Making News

Our property sales and rental updates are written to help cut through much of the noise and hype common to the real estate media. We believe you make the better decisions when you are properly informed and understand how the market is evolving. We try to make our analysis and observations easy to understand and enjoyable to read. Feel free to drop us a line if something we have written confuses or interests you. Enjoy

The Best way to approach Rent Increases

The Best way to approach Rent Increases

15 Feb 2024

One of our long-term clients asked us how we think through rent increases and the strategy we use. She referred to a newsletter I wrote many years ago and asked quite reasonably if our approach was still relevant given the nature of the rental market and the changes in law.

Our strategy

So first, I’ll explain our strategy. Our approach is to increase a tenant’s rent to just a little below market. We want tenants to stay (assuming they are tenants we want to keep). Turnover is costly, but how costly is not always clear. But first, we need to talk about the data that we have access to that we have never had before. is making more and more information available to us now, and some of it is really granular and gives us powerful insight into our market. It’s easiest if I show you a profile for two units in Ryde.


3-bedroom 2-bedroom
Data based on the leasing of this many units over the last 12 months 107 714
Median rent over the last 12 months $850 per week $680 per week
Price growth over the last 12 months 13.3% 25.9%
Median days on the market 26 days 22 days
Numbers of renters looking for this type of property 134 689
Number of similar properties for rent 8 83


The cost of turnover

Let’s say you have a 3-bedroom unit, and your tenants decide to move. You can expect a vacancy period of 26 days. You would also expect to pay a let fee of 1.1 weeks rent plus advertising. This adds up to the equivalent of about 35 days loss of rent (26 days vacancy and the equivalent of 9 days rent in estimated costs).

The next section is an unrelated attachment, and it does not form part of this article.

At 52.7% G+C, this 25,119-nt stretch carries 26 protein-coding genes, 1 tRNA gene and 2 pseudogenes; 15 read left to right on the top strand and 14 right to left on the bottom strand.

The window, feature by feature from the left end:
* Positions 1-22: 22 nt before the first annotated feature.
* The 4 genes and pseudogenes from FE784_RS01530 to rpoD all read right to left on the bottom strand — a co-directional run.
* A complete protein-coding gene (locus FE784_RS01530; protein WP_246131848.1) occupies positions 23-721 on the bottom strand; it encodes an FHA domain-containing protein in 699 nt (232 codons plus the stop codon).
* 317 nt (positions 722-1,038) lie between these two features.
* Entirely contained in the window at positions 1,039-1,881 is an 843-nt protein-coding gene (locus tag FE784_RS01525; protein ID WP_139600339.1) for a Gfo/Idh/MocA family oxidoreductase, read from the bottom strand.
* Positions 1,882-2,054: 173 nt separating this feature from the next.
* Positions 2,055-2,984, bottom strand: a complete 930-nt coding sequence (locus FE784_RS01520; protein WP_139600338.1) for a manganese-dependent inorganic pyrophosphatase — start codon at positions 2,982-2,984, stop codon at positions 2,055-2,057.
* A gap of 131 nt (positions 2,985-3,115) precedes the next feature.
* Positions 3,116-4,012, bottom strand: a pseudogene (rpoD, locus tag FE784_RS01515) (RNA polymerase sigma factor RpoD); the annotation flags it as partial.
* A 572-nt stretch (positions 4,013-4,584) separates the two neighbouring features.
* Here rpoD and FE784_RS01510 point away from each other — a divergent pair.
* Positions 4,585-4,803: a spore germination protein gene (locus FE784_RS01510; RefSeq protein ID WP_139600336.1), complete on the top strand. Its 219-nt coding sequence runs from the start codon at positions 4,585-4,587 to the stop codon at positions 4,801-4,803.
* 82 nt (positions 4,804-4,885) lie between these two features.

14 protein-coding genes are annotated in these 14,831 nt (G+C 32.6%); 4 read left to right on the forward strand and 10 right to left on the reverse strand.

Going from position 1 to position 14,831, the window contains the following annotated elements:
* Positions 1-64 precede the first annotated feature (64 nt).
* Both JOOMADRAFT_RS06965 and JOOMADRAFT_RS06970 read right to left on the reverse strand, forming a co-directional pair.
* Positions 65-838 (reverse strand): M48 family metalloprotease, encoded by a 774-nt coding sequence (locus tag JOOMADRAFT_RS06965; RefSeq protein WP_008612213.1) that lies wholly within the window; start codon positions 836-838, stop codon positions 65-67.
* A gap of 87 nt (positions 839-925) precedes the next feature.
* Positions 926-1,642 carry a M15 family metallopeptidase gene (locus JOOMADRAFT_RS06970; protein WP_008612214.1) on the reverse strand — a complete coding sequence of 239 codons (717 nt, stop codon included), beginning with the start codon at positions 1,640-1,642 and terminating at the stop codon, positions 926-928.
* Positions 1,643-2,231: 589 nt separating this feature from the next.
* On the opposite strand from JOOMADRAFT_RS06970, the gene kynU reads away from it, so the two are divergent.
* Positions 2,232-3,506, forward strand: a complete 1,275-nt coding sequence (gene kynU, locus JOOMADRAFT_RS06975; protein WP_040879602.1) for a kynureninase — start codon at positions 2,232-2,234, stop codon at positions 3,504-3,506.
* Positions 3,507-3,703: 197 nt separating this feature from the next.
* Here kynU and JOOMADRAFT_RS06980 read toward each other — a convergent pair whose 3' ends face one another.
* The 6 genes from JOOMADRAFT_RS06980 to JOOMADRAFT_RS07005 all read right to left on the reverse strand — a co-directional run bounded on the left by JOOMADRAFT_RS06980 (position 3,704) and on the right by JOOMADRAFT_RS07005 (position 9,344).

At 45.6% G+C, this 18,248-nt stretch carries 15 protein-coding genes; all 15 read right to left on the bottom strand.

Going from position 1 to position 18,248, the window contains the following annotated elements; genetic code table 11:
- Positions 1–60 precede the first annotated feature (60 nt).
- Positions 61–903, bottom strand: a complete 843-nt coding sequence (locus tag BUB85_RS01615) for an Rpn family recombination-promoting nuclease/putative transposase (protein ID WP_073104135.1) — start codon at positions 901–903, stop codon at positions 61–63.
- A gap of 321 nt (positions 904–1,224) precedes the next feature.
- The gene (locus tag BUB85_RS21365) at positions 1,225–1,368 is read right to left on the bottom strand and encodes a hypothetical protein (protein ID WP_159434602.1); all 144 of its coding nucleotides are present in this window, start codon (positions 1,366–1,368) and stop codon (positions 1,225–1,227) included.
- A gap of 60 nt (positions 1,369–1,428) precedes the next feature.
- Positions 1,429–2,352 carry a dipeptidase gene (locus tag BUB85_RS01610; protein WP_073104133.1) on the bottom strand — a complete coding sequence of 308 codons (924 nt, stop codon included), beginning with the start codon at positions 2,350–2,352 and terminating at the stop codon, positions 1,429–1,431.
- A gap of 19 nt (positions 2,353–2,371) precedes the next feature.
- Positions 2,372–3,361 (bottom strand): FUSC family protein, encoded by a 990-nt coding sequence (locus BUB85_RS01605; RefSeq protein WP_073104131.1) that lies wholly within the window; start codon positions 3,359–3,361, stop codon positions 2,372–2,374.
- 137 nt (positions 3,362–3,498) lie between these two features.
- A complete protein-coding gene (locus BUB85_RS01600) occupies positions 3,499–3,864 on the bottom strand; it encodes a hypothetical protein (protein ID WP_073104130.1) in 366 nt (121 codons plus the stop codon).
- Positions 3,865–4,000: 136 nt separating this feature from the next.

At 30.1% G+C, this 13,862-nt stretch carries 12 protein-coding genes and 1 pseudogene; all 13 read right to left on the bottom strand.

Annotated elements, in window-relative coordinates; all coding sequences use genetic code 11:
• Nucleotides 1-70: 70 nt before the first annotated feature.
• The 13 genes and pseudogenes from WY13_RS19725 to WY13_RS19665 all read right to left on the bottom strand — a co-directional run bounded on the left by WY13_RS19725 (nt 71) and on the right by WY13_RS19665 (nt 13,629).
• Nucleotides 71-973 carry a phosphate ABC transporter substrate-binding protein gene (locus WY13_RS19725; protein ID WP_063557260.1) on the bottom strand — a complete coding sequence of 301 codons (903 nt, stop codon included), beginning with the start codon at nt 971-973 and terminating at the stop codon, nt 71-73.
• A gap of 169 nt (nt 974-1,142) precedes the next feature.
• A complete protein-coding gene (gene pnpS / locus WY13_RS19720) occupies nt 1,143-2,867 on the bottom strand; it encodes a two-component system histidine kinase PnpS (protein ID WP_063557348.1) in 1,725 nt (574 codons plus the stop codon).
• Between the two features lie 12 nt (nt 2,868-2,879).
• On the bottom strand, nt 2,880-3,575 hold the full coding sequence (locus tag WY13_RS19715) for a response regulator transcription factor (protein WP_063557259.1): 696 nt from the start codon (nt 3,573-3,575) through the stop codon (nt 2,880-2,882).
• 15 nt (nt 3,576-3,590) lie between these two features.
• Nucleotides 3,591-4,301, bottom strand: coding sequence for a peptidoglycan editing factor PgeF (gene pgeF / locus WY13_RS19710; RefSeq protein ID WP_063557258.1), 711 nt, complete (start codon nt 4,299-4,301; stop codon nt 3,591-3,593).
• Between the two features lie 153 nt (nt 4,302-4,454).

35 days loss of income is just shy of 10% of your year’s income from this property. For this reason, we usually recommend a rent increase for an existing tenant a little below what we believe we would achieve if the property were relet. We want the tenant to compare the increase to the price of other properties on the market, so they see staying as a better deal than moving to a similar property nearby.

There is obviously a cost to a tenant of moving and a cost of time and effort in finding a property. And that’s where the property’s history comes in. Tenants see value in moving if the property hasn’t been well looked after. The cost of moving is one thing, the benefit of moving might be more than just rent.


Rent growth

You’ll notice that different property types have different growth rates for the growth figures. Much of that stems from the COVID period when one and two bedrooms suffered far more with vacancy as people moved out to rejoin their families. We are still going through some of that market catchup as demand returns to this part of the market. Forgetting COVID-19, these differences between submarkets are constantly happening, with some sections jumping ahead and then the other sections catching up.